Endomorphism kernel does not satisfy intermediate subgroup condition

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This article gives the statement, and possibly proof, of a subgroup property (i.e., endomorphism kernel) not satisfying a subgroup metaproperty (i.e., intermediate subgroup condition).
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It is possible to have a group G and subgroups H \le K \le G such that:

  1. H is an endomorphism kernel in G, i.e., H is a normal subgroup of G and there is a subgroup M of G such that G/H \cong M.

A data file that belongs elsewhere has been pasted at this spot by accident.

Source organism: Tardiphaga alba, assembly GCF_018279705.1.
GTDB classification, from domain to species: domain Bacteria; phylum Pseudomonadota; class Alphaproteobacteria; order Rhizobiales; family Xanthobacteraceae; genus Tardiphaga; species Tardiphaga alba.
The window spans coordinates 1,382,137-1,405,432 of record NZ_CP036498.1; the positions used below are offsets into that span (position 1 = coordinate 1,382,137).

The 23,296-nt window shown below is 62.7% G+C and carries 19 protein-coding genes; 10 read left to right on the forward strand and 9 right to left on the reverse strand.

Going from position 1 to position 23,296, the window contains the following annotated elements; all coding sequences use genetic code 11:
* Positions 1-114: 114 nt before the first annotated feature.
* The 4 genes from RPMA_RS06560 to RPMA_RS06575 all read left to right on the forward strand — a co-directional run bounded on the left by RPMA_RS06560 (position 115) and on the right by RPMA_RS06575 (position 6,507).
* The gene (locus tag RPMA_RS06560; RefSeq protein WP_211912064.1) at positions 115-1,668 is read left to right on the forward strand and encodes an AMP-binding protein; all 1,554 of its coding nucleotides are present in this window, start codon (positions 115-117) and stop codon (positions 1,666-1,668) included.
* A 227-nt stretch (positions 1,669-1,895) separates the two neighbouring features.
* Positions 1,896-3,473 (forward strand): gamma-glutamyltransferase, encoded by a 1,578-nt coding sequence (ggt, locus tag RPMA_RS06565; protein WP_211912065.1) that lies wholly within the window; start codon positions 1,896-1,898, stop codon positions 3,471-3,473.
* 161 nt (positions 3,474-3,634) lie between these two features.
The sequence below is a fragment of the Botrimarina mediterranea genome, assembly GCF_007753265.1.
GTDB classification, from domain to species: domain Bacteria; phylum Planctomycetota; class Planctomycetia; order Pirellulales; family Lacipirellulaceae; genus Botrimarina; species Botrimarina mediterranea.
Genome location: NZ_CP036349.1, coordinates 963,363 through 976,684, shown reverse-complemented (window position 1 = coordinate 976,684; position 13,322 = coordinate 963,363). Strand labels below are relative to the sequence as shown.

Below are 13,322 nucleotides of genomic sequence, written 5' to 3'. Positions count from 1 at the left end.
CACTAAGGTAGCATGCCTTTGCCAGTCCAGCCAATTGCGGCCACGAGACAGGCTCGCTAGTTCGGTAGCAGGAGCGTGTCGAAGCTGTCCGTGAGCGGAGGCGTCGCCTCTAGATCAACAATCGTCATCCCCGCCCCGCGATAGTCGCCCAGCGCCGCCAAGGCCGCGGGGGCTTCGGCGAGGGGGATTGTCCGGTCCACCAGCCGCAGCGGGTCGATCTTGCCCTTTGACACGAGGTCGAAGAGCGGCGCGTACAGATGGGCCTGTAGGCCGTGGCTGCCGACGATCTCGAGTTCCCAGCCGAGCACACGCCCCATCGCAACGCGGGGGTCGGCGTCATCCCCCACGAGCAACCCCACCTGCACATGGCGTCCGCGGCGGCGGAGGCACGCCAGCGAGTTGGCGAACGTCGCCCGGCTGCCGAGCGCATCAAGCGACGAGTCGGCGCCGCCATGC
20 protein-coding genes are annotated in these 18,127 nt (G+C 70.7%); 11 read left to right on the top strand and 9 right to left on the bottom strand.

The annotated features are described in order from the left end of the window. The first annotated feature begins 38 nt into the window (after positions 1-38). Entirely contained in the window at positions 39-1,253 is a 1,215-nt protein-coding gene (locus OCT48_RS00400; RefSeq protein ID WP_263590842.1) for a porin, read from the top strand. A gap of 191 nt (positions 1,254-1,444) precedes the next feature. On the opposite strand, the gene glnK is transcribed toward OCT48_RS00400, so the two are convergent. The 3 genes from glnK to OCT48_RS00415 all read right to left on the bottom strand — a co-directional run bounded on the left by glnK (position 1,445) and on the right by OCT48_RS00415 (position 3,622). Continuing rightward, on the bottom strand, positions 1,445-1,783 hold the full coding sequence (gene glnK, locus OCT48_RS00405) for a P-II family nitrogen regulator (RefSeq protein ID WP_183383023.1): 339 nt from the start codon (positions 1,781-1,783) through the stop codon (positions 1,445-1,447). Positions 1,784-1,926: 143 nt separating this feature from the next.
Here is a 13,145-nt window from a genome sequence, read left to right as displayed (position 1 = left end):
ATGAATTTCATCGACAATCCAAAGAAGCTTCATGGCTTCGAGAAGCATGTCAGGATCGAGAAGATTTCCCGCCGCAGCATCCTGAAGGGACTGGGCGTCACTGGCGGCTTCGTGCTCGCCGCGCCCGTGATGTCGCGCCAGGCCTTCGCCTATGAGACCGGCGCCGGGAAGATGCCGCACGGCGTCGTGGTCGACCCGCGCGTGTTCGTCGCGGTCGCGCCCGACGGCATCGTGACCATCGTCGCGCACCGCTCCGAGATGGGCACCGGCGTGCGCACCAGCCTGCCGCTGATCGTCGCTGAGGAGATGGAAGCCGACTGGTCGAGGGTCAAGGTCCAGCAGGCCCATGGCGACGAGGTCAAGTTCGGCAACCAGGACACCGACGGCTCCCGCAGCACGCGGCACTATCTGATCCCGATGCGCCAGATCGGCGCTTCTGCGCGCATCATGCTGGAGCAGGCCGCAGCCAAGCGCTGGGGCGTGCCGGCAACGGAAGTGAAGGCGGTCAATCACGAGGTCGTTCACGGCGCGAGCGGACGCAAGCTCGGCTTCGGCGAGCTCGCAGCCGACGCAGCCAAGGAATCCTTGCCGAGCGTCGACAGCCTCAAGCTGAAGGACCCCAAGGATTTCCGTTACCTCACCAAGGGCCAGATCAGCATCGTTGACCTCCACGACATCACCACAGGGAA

2. H is not an endomorphism kernel in K.


Finite example

Take the following:


Infinite example that always works

We combine the fact that normal not implies endomorphism kernel with the fact that normal iff potential endomorphism kernel (note that the roles of the letters K and G as used on that page are the reverse of the roles here).